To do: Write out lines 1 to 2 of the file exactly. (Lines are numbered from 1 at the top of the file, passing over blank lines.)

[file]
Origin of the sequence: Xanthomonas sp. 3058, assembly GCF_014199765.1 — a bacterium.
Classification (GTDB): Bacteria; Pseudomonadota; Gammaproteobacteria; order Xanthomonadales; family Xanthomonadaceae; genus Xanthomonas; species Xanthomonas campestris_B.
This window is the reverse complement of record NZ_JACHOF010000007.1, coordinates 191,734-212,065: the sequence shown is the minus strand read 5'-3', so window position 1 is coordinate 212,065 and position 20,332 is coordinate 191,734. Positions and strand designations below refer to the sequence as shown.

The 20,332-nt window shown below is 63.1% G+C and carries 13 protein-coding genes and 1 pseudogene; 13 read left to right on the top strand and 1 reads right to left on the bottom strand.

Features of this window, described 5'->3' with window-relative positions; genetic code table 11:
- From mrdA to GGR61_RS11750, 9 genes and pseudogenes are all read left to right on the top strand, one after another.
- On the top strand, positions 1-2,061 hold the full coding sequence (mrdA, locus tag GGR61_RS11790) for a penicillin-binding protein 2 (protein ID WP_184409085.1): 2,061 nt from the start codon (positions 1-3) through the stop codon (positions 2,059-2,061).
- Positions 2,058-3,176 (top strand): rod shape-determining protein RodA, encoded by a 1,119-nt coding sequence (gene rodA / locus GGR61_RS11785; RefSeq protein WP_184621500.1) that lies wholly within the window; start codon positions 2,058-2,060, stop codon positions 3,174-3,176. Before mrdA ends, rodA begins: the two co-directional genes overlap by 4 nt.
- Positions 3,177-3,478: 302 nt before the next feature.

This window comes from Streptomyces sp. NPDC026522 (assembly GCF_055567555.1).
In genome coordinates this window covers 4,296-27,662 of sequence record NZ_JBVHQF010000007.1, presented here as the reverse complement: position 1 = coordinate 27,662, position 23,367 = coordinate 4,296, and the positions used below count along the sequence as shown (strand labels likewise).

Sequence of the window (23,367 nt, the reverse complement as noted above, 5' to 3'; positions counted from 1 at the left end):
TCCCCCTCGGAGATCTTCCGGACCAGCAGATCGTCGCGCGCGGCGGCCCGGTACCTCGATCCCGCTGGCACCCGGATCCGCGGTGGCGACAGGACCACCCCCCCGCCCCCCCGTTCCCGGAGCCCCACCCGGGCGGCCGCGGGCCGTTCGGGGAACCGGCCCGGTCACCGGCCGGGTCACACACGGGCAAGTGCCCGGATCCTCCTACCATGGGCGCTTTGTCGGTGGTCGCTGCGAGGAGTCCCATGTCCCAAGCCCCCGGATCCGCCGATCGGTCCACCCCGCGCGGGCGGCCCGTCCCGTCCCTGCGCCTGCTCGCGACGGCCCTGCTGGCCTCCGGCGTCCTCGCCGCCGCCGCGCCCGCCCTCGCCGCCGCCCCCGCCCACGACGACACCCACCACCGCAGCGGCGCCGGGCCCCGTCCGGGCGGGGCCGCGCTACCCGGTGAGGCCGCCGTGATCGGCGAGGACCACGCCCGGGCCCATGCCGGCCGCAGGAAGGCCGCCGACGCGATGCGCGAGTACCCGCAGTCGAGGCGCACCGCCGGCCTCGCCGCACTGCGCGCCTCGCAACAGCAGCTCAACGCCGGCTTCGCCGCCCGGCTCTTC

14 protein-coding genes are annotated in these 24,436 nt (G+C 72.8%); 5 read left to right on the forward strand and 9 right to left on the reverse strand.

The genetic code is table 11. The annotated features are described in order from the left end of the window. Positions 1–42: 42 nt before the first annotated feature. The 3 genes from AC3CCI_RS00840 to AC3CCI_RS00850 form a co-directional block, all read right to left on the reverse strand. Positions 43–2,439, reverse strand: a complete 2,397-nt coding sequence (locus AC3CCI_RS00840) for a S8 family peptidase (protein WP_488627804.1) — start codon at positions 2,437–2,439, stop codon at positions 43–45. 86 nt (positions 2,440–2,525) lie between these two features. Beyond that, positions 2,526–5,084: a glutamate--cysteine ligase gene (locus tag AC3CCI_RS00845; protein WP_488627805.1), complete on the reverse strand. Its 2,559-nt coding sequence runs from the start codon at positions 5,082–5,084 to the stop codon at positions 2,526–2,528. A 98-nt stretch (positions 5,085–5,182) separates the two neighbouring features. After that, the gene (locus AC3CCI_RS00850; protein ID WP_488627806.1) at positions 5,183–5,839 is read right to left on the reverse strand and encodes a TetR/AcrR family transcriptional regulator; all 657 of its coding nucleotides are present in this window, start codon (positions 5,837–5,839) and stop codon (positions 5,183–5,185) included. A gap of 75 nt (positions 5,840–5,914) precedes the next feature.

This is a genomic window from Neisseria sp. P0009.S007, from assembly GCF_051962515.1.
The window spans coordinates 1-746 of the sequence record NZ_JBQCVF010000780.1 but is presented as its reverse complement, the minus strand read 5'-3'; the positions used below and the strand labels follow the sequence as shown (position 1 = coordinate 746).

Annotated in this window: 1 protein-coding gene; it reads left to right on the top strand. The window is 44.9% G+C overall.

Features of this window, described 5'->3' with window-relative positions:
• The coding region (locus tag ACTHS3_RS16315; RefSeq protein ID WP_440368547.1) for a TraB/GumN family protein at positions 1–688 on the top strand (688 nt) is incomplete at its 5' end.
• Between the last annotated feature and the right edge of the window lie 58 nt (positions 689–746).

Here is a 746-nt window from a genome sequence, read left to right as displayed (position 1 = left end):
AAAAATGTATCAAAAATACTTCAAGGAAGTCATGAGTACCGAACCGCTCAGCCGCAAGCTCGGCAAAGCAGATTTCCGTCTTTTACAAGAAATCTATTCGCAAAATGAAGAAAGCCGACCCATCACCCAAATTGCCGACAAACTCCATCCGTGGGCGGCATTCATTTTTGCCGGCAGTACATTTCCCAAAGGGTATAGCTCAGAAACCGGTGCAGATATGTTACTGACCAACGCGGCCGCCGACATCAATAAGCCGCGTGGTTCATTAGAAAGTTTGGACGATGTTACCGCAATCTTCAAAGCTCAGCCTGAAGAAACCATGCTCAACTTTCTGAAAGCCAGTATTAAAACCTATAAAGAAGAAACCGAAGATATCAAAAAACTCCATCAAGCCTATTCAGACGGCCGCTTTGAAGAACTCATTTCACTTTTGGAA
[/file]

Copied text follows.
Origin of the sequence: Xanthomonas sp. 3058, assembly GCF_014199765.1 — a bacterium.
Classification (GTDB): Bacteria; Pseudomonadota; Gammaproteobacteria; order Xanthomonadales; family Xanthomonadaceae; genus Xanthomonas; species Xanthomonas campestris_B.